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Though all of the interior paints discussed in this report are latex paints, alkyd (oil-based) paints are also available. These have excellent adhesion characteristics and are a good choice for heavily chalked surfaces and areas with several layers of old oil-based paint. However, oil-based interior paints can fade, chip, chalk and crack over time. Oil-based paint is more difficult to apply, and it has a stronger odor than latex paint. It also takes longer to dry (24 hours or more), leaving your newly painted room out of service for some time. Cleanup requires the use of solvents, which means that extra care must be taken in the handling and disposing of rags. Those are just some of the reasons why experts recommend regular latex interior paint for nearly all situations.

Most homeowners don't realize that "latex" paint actually contains no latex at all. Instead, manufacturers use synthetic acrylic, vinyl and other polymers. Paints labeled 100 percent acrylic have the highest durability of all latex interior paints and stand up better to washing, making them an especially good choice for families or high-traffic areas. However, they are also more expensive than paints that use a blend of acrylic, vinyl and other polymers.

Interior paints come in a variety of finishes. Reviews say you should choose based on the type of room and your decorating style (formal, informal, rustic).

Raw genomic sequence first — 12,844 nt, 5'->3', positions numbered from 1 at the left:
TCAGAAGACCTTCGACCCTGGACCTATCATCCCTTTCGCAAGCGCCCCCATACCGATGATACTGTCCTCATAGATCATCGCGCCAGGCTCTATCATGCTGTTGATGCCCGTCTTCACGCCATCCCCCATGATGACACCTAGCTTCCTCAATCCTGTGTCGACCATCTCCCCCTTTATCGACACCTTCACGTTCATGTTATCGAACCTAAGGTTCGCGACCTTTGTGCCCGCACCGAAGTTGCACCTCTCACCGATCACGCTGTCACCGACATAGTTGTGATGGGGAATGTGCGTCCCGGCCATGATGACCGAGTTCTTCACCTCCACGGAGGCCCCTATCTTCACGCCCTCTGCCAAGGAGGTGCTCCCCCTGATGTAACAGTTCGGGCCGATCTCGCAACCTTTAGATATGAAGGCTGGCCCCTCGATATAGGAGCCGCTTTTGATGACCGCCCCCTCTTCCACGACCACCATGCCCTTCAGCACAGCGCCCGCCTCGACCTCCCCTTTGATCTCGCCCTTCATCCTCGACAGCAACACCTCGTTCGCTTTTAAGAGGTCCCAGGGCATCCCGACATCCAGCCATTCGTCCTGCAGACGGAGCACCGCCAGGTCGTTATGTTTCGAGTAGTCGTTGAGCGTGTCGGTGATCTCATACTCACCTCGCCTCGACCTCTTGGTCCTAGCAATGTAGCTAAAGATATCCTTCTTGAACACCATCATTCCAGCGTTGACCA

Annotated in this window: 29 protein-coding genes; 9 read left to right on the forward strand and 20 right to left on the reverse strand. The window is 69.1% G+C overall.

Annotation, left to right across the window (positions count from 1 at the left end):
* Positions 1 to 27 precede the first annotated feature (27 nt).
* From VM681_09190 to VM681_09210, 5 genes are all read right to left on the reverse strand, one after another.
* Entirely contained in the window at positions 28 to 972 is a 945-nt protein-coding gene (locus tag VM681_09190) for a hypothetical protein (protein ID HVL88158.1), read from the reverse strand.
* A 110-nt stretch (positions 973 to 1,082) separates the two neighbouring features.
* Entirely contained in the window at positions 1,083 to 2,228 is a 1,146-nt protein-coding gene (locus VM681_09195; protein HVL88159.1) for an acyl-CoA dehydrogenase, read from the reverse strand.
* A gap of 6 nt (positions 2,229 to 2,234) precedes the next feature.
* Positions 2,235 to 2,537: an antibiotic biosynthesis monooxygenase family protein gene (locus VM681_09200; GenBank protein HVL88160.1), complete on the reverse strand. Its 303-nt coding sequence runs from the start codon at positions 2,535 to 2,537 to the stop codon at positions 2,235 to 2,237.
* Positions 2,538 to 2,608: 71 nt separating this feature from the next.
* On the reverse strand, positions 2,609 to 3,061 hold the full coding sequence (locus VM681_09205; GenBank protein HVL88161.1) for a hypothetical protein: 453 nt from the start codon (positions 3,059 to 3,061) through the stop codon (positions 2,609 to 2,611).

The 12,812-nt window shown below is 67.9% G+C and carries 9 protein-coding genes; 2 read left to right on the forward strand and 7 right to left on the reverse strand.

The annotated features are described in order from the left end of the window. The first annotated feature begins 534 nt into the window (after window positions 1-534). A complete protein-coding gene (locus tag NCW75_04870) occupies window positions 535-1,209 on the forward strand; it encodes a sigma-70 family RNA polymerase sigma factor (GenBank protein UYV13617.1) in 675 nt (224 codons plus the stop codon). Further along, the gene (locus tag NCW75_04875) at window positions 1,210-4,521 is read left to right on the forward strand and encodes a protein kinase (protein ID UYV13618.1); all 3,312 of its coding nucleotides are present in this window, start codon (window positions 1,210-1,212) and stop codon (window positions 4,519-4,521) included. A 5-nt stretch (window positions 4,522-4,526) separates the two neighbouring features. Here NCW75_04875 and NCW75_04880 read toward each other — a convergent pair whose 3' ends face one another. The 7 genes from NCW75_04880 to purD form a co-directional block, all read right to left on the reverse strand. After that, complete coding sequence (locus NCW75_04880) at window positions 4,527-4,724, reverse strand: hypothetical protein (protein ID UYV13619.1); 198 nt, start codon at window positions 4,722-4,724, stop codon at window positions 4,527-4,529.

Gloss: This type of paint finish is shiny, with an almost reflective quality that looks similar to enamel or plastic. Gloss finish is typically used on cabinets, banisters, railings, shelves and trims, because it gives a dramatic look to formal and contemporary rooms, while being easy to clean. Be aware that a gloss finish will magnify any surface imperfections, so sanding will be required prior to painting for the best results.

Semi-gloss: A semi-gloss paint finish has a subtle shine and is used to accentuate cabinets, banisters and trims without being too glitzy. As with gloss finishes, semi-gloss finishes are easy to clean and will magnify surface imperfections.

Satin: This finish has a velvety, smooth look with just a hint of gloss. Satin-finish paint can be used as wall paint, although professional painters say it is better used for windows, doors and trim in high-traffic areas like hallways, kitchens, bathrooms and children's rooms. Satin paint easily withstands cleaning and light scrubbing.

Eggshell: Another easy-to-clean paint, eggshell has a very low sheen with just a hint of gloss. Eggshell is mostly used for walls in high-traffic areas like hallways, kitchens, baths and children's rooms.

Matte or Flat: A matte (or flat) finish offers muted, low reflection and is best suited for ceilings, walls and areas with surface imperfections. Matte paint is a good choice for uneven walls. This paint works best in low-traffic areas, because it's not very easy to clean. Washable flat paints now on the market do make cleanup easier. However, a matte finish will show scratches and scuff marks, so keep some extra paint on hand for touch-ups.


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